Some of the things I learned, alongside my colleagues, as we studied race, is that a contributing factor that may go along with the adverse life conditions faced by many people of color, is the generational trauma that results from years of systemic discrimination. When we were learning about trauma, often in the context of adverse childhood conditions fueled by racism, we learned how such trauma can take years to overcome. The stories we hear from people of color, who live in fear of death by law enforcement, is an example of trauma, an example that I could not even begin to imagine how to deal with on a daily, weekly, monthly, yearly, or lifetime basis.

Unlike educational attainment, career advancement, or even an individual's exercise regime, a person of color can't change the fact that they were born black or brown in order to achieve privileged status, while those who make the decisions in our country and in our communities remain predominantly white. While the decisions and actions our leaders and public officials make are often done with the best of intentions, for the most part they are made by people who have not gained a deep understanding of the experiences of people of color in this country, as compared to the experiences of white people.

Through our exploration of race and equity, I learned about the importance of white allies. White people should speak up on behalf of people of color, who many times aren’t treated equitably when making a loan application to buy a house or start a small business, or in a job interview, or while shopping, dining out, or going about their daily lives in a variety of public spaces. We are supposed to speak up. That's not politics or blame and shame, it's just the truth, and it is something we can do better.

A lot of people, including our students, staff, and broader community, are speaking up right now. This is an historic period in our country and world. No matter our age, nationality, or ethnicity, we are all living through this collective grief together, and doing so in the time of a pandemic. Many of our students and staff have spoken up against racial injustice through peaceful protests. In fact, just yesterday our students organized a peaceful demonstration in our community. I could not be more proud of their efforts or of the many members of our school community who work each day to support one another. They are unified to do better, to achieve a more empathetic and equitable world.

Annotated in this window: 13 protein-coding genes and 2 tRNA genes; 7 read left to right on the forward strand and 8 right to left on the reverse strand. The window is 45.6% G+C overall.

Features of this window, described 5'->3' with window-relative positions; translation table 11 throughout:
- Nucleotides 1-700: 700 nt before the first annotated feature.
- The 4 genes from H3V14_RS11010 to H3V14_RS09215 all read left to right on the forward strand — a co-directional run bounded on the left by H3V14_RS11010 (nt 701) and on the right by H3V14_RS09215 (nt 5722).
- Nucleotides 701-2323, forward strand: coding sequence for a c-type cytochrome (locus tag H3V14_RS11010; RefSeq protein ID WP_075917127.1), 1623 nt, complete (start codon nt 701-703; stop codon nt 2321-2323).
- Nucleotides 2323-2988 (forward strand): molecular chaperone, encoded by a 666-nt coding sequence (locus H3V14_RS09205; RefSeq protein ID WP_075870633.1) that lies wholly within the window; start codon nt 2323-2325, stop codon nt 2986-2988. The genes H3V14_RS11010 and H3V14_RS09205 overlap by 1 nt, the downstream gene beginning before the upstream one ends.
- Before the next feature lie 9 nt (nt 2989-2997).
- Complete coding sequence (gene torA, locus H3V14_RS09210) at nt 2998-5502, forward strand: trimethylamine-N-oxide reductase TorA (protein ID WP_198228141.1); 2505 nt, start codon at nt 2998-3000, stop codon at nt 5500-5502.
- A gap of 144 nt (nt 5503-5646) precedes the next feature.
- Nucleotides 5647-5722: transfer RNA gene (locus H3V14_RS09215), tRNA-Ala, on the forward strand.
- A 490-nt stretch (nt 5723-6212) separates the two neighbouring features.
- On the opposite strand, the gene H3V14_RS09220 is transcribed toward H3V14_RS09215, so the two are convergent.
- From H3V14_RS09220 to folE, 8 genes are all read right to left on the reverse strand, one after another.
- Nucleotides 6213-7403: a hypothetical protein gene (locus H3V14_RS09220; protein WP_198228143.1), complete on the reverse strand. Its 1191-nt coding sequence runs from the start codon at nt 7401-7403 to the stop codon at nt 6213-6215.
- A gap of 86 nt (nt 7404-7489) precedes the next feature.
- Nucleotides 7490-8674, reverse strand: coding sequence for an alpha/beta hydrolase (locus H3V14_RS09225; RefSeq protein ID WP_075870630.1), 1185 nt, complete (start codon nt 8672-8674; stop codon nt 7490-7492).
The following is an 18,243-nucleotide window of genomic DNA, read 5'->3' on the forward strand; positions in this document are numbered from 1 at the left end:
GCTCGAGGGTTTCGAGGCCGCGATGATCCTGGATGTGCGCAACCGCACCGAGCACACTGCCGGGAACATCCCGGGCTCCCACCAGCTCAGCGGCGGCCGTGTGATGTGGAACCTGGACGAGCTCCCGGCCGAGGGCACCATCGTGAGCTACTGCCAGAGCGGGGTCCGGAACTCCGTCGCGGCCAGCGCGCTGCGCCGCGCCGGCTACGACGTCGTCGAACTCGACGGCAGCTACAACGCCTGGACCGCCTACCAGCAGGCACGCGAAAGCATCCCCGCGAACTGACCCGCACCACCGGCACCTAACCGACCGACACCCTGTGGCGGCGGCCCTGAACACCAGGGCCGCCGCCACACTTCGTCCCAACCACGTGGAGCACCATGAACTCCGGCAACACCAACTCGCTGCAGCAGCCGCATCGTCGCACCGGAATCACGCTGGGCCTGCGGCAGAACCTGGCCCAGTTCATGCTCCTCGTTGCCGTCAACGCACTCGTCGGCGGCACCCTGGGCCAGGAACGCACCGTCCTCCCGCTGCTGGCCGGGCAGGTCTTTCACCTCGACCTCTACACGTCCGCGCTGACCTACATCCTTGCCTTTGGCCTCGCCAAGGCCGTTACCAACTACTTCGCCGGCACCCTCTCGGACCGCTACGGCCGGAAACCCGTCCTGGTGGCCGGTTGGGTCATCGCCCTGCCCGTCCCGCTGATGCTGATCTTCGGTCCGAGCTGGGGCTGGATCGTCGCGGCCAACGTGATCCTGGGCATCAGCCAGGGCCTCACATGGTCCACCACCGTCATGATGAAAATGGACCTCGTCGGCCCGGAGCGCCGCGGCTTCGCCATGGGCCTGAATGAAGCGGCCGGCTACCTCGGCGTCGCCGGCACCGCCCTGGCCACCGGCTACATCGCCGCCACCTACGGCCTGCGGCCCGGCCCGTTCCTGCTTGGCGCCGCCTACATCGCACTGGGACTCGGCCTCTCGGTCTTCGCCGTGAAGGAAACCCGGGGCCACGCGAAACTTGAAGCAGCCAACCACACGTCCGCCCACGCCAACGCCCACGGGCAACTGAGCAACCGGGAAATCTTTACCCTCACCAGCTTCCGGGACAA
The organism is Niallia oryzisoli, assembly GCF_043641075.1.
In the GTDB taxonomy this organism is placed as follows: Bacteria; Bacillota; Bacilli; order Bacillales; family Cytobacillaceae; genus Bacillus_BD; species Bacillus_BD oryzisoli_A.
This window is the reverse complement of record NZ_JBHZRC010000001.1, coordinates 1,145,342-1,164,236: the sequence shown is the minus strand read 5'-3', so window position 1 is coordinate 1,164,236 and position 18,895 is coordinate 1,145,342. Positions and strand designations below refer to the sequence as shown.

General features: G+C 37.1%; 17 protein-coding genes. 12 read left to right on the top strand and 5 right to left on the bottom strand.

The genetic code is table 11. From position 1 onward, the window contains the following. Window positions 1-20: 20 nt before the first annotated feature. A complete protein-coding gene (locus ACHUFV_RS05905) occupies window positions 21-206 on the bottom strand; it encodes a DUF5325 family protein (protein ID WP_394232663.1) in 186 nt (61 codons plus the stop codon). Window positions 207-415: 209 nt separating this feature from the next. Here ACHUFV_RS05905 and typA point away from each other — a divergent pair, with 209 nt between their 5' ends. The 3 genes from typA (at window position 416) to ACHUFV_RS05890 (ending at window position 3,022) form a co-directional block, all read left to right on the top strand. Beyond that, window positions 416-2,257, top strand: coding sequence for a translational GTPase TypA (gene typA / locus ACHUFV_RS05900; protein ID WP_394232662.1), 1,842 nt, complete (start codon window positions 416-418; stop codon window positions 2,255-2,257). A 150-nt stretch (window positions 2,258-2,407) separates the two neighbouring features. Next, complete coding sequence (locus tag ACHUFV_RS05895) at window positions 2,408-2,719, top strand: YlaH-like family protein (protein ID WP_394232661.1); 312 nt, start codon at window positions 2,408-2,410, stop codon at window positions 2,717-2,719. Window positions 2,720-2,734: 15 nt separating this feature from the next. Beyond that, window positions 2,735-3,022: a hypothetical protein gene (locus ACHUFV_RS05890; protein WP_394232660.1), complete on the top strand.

The McMinnville School District will continue to commit to the following actions to address racial equity:

--Train and improve upon, as needed, the district’s Anti-Discrimination Policy
--Increase the recruitment and retention of staff of color
--Improve Spanish/English translation services
--Commit to an additional/third year of racial equity training
--Systematically monitor discipline referral rates to ensure students of color are not disproportionately targeted
--Continue to support McMinnville’s Hispanic PTA, the first in the state
--Continue to support the Hispanic Parent Advisory Council leadership
--Plan for an Equity Program Coordinator position
--Provide culturally relevant curriculum and materials for students
--Work with student groups and community agencies to achieve equity for all

 We can and must do better. Our times demand it.